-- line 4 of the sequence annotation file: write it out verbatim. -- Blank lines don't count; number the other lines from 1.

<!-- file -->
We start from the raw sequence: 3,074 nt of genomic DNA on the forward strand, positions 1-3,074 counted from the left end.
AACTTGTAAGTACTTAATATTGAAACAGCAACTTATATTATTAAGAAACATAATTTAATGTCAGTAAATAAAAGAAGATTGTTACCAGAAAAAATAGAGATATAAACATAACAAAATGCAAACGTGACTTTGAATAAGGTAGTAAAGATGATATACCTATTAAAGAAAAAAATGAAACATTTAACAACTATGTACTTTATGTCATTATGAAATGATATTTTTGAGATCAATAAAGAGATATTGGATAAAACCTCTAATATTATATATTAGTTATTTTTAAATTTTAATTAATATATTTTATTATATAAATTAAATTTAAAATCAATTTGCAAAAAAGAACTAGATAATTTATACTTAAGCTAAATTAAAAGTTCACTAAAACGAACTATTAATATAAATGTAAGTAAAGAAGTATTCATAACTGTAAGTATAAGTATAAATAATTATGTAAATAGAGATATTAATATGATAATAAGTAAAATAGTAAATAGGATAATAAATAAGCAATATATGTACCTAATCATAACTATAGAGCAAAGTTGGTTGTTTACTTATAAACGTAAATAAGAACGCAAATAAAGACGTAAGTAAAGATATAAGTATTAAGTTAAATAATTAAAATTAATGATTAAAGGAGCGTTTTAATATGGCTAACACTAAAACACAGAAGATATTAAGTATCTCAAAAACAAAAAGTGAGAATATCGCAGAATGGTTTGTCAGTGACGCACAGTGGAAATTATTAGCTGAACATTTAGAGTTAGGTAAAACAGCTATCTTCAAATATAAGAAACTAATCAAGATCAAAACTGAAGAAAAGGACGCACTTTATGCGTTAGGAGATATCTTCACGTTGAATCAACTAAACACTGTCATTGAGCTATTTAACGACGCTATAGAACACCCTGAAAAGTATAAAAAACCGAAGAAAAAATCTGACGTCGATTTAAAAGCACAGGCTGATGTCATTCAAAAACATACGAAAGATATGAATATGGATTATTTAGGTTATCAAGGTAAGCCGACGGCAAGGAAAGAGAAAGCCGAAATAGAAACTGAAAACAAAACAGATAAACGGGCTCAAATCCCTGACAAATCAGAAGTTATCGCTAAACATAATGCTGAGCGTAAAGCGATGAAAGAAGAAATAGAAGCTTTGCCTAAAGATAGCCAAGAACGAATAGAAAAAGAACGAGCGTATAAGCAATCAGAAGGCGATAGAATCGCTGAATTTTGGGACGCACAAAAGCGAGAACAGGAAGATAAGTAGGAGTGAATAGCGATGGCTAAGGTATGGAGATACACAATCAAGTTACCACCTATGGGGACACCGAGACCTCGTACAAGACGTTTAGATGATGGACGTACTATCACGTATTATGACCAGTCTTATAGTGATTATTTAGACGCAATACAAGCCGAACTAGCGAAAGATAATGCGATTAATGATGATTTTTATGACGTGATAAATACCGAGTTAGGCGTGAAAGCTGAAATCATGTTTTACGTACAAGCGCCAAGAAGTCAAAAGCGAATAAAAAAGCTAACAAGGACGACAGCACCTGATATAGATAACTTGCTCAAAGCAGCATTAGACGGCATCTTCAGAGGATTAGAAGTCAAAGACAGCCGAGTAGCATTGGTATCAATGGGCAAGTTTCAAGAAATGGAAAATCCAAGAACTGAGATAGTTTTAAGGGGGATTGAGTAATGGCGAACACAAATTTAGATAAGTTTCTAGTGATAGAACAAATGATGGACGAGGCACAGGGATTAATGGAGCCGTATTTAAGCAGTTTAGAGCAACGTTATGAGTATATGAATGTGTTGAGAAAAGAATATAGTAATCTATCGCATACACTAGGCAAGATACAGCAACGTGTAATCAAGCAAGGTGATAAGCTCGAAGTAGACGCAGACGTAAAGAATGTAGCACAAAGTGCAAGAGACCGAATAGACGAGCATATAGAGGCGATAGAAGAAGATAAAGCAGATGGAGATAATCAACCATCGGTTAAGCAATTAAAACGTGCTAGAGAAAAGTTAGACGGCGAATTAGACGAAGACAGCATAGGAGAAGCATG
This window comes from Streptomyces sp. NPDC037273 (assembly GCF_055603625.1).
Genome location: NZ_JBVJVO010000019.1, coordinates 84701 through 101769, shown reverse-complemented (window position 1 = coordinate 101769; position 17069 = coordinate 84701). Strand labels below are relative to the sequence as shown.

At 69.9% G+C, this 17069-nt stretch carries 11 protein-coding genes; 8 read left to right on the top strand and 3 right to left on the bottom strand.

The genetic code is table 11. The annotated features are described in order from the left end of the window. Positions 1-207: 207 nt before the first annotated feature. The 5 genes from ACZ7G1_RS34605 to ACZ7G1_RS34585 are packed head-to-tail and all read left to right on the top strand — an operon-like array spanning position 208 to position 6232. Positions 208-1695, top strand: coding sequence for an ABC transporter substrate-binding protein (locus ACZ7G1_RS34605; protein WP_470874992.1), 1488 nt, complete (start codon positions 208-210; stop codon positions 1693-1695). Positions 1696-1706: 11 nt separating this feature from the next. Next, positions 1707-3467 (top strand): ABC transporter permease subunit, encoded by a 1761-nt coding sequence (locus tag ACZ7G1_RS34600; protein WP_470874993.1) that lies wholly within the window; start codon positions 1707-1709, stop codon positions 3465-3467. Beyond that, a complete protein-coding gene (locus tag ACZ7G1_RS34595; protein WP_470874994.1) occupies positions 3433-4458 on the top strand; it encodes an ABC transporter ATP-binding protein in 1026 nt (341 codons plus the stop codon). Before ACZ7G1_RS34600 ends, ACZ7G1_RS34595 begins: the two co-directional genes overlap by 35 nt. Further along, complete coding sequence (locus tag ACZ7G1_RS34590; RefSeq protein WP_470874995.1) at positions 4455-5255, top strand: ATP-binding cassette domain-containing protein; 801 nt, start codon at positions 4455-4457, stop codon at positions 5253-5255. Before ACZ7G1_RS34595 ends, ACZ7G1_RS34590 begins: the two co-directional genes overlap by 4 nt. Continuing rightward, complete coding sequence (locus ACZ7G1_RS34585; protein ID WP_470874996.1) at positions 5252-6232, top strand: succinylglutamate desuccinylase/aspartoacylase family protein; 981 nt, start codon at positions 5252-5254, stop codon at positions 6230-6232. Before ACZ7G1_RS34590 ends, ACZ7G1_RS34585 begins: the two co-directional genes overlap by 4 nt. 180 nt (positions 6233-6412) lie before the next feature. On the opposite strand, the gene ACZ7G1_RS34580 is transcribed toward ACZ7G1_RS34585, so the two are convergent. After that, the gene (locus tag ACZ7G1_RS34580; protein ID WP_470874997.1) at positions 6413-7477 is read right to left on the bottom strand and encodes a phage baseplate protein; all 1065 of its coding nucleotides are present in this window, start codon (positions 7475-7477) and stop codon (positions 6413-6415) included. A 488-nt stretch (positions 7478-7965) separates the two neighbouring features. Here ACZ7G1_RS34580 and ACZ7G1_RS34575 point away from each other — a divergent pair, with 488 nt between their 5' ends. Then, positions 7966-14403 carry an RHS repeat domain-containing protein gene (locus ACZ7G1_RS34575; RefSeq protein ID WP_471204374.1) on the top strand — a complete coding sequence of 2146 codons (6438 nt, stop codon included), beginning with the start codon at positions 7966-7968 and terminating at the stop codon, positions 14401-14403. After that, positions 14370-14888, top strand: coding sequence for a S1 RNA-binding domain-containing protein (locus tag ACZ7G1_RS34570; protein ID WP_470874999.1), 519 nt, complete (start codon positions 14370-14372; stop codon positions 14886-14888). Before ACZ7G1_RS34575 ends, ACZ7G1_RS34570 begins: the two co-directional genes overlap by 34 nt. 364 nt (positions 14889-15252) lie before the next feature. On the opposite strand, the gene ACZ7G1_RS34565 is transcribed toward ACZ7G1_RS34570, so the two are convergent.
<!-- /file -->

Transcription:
Genome location: NZ_JBVJVO010000019.1, coordinates 84701 through 101769, shown reverse-complemented (window position 1 = coordinate 101769; position 17069 = coordinate 84701). Strand labels below are relative to the sequence as shown.